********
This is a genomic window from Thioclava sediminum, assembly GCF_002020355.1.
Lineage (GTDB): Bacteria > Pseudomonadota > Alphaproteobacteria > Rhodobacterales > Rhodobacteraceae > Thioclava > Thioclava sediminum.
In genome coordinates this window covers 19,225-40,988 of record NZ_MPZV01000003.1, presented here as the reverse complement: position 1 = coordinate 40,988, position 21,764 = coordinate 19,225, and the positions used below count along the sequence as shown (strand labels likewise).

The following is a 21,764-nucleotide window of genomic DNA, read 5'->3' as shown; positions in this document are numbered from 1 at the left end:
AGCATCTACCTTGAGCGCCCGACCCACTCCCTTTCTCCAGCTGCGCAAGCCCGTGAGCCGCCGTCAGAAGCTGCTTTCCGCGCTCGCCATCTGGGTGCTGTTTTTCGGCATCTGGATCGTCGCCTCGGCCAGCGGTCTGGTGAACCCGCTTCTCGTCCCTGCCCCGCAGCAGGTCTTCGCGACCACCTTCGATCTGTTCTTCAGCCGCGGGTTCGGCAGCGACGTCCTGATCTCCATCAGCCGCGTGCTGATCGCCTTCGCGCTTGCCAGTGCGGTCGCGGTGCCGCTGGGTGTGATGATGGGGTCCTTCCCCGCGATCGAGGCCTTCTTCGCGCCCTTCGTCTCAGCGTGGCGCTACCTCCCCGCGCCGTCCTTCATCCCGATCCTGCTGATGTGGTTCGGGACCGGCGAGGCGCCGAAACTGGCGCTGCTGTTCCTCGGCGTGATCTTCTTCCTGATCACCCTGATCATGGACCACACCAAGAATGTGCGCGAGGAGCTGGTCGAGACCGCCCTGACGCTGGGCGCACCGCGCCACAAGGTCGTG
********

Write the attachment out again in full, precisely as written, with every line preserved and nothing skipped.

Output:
This is a genomic window from Thioclava sediminum, assembly GCF_002020355.1.
Lineage (GTDB): Bacteria > Pseudomonadota > Alphaproteobacteria > Rhodobacterales > Rhodobacteraceae > Thioclava > Thioclava sediminum.
In genome coordinates this window covers 19,225-40,988 of record NZ_MPZV01000003.1, presented here as the reverse complement: position 1 = coordinate 40,988, position 21,764 = coordinate 19,225, and the positions used below count along the sequence as shown (strand labels likewise).

The following is a 21,764-nucleotide window of genomic DNA, read 5'->3' as shown; positions in this document are numbered from 1 at the left end:
AGCATCTACCTTGAGCGCCCGACCCACTCCCTTTCTCCAGCTGCGCAAGCCCGTGAGCCGCCGTCAGAAGCTGCTTTCCGCGCTCGCCATCTGGGTGCTGTTTTTCGGCATCTGGATCGTCGCCTCGGCCAGCGGTCTGGTGAACCCGCTTCTCGTCCCTGCCCCGCAGCAGGTCTTCGCGACCACCTTCGATCTGTTCTTCAGCCGCGGGTTCGGCAGCGACGTCCTGATCTCCATCAGCCGCGTGCTGATCGCCTTCGCGCTTGCCAGTGCGGTCGCGGTGCCGCTGGGTGTGATGATGGGGTCCTTCCCCGCGATCGAGGCCTTCTTCGCGCCCTTCGTCTCAGCGTGGCGCTACCTCCCCGCGCCGTCCTTCATCCCGATCCTGCTGATGTGGTTCGGGACCGGCGAGGCGCCGAAACTGGCGCTGCTGTTCCTCGGCGTGATCTTCTTCCTGATCACCCTGATCATGGACCACACCAAGAATGTGCGCGAGGAGCTGGTCGAGACCGCCCTGACGCTGGGCGCACCGCGCCACAAGGTCGTG